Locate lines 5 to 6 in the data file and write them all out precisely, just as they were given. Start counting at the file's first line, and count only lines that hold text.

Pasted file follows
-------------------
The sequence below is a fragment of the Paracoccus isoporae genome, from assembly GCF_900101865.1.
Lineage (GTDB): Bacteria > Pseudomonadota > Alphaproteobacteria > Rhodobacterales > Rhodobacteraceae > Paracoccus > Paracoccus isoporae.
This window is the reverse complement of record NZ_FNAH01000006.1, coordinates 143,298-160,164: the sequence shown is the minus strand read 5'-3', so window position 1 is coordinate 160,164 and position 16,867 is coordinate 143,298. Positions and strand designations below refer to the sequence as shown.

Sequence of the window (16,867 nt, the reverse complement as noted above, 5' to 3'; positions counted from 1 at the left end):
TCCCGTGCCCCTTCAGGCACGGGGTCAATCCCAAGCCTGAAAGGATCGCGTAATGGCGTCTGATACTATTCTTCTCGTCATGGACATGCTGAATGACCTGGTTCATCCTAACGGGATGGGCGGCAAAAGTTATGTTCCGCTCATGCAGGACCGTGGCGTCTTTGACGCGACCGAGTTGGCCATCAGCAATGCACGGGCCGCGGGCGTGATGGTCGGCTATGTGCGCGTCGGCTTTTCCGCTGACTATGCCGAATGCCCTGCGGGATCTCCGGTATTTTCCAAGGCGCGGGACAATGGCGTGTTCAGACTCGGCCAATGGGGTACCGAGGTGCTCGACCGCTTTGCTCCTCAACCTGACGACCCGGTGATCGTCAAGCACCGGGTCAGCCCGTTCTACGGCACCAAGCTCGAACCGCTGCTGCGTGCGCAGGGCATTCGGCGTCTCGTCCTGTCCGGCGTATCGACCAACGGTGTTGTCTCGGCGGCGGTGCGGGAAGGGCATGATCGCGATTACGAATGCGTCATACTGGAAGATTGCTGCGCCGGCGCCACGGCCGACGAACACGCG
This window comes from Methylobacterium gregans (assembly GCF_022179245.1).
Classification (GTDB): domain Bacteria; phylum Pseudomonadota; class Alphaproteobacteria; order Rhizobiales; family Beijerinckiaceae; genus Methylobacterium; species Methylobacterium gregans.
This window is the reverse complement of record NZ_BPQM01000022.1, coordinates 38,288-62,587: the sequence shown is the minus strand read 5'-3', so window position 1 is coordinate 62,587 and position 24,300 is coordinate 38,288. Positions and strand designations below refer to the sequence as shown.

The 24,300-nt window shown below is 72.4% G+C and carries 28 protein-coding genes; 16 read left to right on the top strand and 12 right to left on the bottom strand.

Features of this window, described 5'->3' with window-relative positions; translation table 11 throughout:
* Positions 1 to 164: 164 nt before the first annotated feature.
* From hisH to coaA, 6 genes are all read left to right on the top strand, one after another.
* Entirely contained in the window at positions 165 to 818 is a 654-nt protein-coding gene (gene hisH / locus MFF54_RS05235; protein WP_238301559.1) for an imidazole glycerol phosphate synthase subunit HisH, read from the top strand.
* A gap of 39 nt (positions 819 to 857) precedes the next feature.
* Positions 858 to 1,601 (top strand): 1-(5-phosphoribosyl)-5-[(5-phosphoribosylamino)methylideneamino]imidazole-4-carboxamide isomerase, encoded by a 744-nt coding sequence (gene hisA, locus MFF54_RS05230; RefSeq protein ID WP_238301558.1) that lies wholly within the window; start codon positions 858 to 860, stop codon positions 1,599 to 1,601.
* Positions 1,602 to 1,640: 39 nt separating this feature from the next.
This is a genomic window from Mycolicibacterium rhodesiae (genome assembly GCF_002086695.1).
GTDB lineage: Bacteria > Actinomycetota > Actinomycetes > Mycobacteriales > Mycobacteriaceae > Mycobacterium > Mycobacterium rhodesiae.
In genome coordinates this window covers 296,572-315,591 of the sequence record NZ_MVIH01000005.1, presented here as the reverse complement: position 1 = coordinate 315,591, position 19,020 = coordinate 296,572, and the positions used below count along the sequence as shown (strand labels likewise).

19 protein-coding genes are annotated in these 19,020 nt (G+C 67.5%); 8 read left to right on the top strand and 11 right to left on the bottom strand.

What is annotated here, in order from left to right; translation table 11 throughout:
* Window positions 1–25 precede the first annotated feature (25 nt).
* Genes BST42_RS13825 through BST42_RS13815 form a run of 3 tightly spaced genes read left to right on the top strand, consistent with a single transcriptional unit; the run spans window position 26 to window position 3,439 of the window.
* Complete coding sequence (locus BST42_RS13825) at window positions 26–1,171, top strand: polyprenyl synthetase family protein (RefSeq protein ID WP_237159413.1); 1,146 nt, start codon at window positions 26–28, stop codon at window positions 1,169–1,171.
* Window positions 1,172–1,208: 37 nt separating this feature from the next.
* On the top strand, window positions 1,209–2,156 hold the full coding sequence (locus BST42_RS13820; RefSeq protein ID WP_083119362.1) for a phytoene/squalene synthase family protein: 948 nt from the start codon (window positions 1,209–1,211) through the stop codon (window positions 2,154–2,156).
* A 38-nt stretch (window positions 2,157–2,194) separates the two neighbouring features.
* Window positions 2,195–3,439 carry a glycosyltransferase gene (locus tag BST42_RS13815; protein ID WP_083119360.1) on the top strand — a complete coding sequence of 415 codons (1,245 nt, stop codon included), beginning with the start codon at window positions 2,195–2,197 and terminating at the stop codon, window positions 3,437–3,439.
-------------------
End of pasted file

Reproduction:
TCCCGTGCCCCTTCAGGCACGGGGTCAATCCCAAGCCTGAAAGGATCGCGTAATGGCGTCTGATACTATTCTTCTCGTCATGGACATGCTGAATGACCTGGTTCATCCTAACGGGATGGGCGGCAAAAGTTATGTTCCGCTCATGCAGGACCGTGGCGTCTTTGACGCGACCGAGTTGGCCATCAGCAATGCACGGGCCGCGGGCGTGATGGTCGGCTATGTGCGCGTCGGCTTTTCCGCTGACTATGCCGAATGCCCTGCGGGATCTCCGGTATTTTCCAAGGCGCGGGACAATGGCGTGTTCAGACTCGGCCAATGGGGTACCGAGGTGCTCGACCGCTTTGCTCCTCAACCTGACGACCCGGTGATCGTCAAGCACCGGGTCAGCCCGTTCTACGGCACCAAGCTCGAACCGCTGCTGCGTGCGCAGGGCATTCGGCGTCTCGTCCTGTCCGGCGTATCGACCAACGGTGTTGTCTCGGCGGCGGTGCGGGAAGGGCATGATCGCGATTACGAATGCGTCATACTGGAAGATTGCTGCGCCGGCGCCACGGCCGACGAACACGCG
This window comes from Methylobacterium gregans (assembly GCF_022179245.1).